Directed by: Carol Morley.
Written by: Carol Morley.
Starring: Zawe Ashton (Joyce Vincent).
You most likely heard about the death of Joyce Carol Vincent, even if you do not remember her name. This was the incredibly sad, almost incomprehensible and unthinkable story, of a woman who died in December 2003, and whose body was not discovered until three years later in 2006. For those three years, no one reported her missing, and her body sat, slowly decomposing, in front of her TV, surrounded by Christmas presents. This woman essentially disappeared off the face of the planet – and no one noticed. Her body was so badly decomposed when they found her that no cause of death could be identified. Was it murder? Suicide? Accident? Natural causes? No one knows for sure, but the police don’t think foul play was involved. Why was she able to go three years without paying rent or utilities and have no one notice? And more importantly, how did this woman not have any family or friends who came looking for her for three years?
The new film Dreams of a Life tries it’s best to answer these questions – and does fill in a lot of the blanks, but still leaves many of the most pressing questions unanswered. This is not really a flaw in the movie, but actually proves to one of its strengths. For all the information about Joyce Carol Vincent that the movie uncovers, she still remains an enigma, and the reasons why she died and was left undiscovered are still unknown. Part of this is because many of the government organizations that are involved aren’t really speaking – and neither is Joyce’s family. The movie cannot really find anyone who had contact with Joyce after early 2002. What we do know is that early in 2001, she left a well-paying job at Ernst & Young, although no one knows the reasons. Some say she was headhunted by another firm, some say she left to go “travelling”. But later in 2001, she calls an old boyfriend up out of the blue and lives on his couch for a few months – and ends up working a maid’s job. After she left there, she spent time in a home from battered women, and eventually ended up in her low rent “bedsit” where she would be found. The question of “why” this happened never becomes clear.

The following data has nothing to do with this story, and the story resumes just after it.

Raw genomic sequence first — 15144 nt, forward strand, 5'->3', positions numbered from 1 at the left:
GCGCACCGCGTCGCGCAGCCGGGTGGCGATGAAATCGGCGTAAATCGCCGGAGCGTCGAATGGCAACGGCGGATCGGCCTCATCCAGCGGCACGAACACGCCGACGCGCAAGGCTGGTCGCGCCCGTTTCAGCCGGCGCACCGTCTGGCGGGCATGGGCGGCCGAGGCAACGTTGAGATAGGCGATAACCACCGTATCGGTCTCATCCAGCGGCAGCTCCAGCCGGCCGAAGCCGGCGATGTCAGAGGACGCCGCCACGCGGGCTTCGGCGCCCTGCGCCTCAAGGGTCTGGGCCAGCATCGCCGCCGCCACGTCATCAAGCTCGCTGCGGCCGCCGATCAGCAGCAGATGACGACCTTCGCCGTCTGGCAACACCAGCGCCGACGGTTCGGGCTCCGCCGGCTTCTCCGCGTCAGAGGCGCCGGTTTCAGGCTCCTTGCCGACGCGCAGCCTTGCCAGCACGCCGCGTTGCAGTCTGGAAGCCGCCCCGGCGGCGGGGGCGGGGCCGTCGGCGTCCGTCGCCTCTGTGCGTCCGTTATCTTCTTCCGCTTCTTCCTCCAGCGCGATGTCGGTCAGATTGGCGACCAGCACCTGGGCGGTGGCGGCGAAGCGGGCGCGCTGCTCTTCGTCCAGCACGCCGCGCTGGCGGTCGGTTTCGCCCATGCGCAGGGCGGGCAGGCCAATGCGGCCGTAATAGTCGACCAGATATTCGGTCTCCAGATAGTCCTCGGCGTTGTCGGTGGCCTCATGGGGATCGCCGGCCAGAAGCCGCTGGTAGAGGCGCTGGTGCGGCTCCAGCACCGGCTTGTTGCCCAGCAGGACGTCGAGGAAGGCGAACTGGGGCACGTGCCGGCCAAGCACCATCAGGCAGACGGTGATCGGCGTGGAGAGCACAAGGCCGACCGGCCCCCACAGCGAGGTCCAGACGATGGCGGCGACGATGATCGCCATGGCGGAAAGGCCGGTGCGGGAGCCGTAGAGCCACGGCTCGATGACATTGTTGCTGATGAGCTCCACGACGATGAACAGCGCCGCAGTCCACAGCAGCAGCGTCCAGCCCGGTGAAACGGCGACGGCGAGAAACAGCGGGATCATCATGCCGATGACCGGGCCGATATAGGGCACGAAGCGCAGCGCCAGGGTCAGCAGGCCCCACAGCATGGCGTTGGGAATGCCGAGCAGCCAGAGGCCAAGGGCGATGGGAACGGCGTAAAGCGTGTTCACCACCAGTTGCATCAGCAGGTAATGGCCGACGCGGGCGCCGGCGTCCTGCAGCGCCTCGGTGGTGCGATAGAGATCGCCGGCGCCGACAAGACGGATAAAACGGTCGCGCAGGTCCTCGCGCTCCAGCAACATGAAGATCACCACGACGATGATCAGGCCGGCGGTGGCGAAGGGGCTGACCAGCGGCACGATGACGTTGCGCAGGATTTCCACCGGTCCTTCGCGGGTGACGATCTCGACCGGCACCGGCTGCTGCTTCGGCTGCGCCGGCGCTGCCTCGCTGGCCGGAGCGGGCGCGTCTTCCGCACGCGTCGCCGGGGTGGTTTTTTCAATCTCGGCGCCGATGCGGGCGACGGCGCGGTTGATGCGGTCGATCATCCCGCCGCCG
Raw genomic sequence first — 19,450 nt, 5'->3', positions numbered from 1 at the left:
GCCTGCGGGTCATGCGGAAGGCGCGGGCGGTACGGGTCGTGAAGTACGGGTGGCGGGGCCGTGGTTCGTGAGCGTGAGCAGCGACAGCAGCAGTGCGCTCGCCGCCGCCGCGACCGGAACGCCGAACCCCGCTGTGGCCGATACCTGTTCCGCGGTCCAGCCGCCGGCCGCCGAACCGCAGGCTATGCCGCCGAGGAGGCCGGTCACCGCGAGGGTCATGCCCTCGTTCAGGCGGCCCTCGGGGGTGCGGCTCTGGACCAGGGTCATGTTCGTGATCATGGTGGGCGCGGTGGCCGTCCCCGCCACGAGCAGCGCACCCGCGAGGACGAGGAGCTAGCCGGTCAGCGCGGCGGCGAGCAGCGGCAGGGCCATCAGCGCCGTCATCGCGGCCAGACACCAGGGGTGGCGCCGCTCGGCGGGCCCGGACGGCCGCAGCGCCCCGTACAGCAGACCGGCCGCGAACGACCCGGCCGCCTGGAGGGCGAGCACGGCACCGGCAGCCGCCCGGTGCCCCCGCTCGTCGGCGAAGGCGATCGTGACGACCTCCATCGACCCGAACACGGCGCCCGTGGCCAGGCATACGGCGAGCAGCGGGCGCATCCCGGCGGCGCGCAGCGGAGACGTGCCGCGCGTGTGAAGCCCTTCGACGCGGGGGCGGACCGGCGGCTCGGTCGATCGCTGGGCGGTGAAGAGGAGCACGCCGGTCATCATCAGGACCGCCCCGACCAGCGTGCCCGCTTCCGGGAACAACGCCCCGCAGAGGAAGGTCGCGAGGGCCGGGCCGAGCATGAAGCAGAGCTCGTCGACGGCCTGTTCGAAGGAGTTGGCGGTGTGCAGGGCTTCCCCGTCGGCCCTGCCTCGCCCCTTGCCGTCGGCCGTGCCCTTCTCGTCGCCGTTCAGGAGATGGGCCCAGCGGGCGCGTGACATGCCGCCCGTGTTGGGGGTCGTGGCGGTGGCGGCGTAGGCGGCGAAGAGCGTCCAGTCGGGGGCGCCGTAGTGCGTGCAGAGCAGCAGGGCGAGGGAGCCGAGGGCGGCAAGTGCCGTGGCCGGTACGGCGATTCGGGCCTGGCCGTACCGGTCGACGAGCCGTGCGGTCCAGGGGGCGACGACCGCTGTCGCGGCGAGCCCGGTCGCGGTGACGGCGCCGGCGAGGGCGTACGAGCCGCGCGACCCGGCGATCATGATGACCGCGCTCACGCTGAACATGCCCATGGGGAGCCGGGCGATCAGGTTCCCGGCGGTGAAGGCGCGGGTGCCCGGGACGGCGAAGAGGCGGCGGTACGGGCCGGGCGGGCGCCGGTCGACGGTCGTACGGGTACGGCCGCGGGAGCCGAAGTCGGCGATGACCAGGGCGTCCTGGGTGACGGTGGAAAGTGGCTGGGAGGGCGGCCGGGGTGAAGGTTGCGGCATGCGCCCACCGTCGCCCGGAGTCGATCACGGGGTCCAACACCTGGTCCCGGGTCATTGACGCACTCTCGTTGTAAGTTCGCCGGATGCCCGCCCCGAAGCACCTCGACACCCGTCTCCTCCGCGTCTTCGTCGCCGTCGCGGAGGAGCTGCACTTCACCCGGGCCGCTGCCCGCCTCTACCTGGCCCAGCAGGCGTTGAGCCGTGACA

What Dreams of a Life does do is put a human face on this tragedy – although a mysterious one. The movie finds many old friends of Joyce’s – and none of them can associate the Joyce they knew, with the lonely woman who wound up all alone and dead at the age of 38. They all recount a beautiful, vibrant young woman who loved life – loved going out and having fun, had a beautiful singing voice and dreamed of being a pop singer. Men were drawn were to her. She gave off an impression of being well educated, although she wasn’t, and happy-go-lucky, although obviously she wasn’t, at least not at the end.
What does out however is how no one really knew Joyce. She is described by her former boyfriends as a woman with no real interests or friends of her own. Whoever she was with at the time, their interests became her interests, their friends, became her friends. She moved constantly, and quit jobs almost as often. Friends say it was not unusual for them not to hear from her for weeks or months at a time. You could go from being great friends with her one day, to completely on the outside the next. Parts of her childhood help to suggest why her family may have not been involved with her life when she died.
Overall, however, Dreams of a Life leaves Joyce Carol Vincent as much as an enigma at the end of the film as she was at the beginning. The movie tries to fill in the gaps in her life with some “speculative” dramatized scenes – featuring a brilliant Zawe Ashton as a sad eyed Joyce. These scenes pull on the heartstrings, perhaps a little too heavily, but they are still effective. Like the rest of the movie, they try to get to know the real “Joyce”, and end up not being able to explain her.
I know that some people will be frustrated by Dreams of a Life. It is natural that people want a movie to answer all the questions it raises – particularly a documentary. But this is a story where there are no answers – or at least none that we can know. Only one person really knows what happened to Joyce Carol Vincent, and unfortunately she is dead. But what Dreams of a Life does do is put an all too human face on what was a story everyone heard, but few remembered. And more than that, it makes the tragedy universal. How well do we really know anyone? And how close are we all to ending up like Joyce Carol Vincent. She had her reasons for being secretive about her past, she never really let anyone in, and for that she paid a terrible, sad price. And really, we should learn something from this tragedy.